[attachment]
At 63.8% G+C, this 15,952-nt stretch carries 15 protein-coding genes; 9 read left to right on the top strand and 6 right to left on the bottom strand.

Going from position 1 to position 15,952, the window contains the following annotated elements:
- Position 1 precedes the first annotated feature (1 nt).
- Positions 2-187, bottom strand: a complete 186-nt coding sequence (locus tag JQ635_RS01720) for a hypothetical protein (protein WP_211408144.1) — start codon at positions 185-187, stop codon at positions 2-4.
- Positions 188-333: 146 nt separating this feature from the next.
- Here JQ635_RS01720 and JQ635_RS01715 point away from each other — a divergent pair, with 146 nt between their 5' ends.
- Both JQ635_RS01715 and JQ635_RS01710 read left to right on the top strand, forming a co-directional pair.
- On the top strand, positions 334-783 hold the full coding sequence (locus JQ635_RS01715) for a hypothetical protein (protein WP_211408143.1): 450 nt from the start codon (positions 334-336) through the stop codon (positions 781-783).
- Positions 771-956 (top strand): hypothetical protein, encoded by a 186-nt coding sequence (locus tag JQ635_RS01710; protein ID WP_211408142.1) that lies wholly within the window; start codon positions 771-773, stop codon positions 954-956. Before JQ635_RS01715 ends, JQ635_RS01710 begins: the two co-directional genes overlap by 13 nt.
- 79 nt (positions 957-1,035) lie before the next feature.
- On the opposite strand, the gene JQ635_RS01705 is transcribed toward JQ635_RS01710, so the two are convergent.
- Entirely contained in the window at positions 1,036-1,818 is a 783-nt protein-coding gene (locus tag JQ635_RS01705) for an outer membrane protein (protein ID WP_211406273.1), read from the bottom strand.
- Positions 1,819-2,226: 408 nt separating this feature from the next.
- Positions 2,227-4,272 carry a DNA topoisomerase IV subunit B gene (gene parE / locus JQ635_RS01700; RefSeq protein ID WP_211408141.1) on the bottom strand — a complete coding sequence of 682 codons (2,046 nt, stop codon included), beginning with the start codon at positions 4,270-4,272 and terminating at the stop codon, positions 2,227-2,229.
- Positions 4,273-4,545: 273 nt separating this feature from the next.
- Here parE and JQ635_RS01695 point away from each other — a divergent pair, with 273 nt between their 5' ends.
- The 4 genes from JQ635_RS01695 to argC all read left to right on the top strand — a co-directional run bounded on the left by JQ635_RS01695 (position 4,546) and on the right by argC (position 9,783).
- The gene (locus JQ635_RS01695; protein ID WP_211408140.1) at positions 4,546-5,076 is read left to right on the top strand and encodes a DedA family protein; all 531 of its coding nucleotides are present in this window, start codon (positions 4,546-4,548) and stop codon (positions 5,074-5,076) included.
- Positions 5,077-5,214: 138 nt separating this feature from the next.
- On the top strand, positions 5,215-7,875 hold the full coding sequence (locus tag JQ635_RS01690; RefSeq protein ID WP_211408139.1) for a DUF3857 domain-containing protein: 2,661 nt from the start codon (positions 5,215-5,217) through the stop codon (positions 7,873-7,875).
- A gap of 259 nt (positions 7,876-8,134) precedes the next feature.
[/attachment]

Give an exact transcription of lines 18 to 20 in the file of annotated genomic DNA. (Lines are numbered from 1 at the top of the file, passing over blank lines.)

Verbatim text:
- The gene (locus JQ635_RS01695; protein ID WP_211408140.1) at positions 4,546-5,076 is read left to right on the top strand and encodes a DedA family protein; all 531 of its coding nucleotides are present in this window, start codon (positions 4,546-4,548) and stop codon (positions 5,074-5,076) included.
- Positions 5,077-5,214: 138 nt separating this feature from the next.
- On the top strand, positions 5,215-7,875 hold the full coding sequence (locus tag JQ635_RS01690; RefSeq protein ID WP_211408139.1) for a DUF3857 domain-containing protein: 2,661 nt from the start codon (positions 5,215-5,217) through the stop codon (positions 7,873-7,875).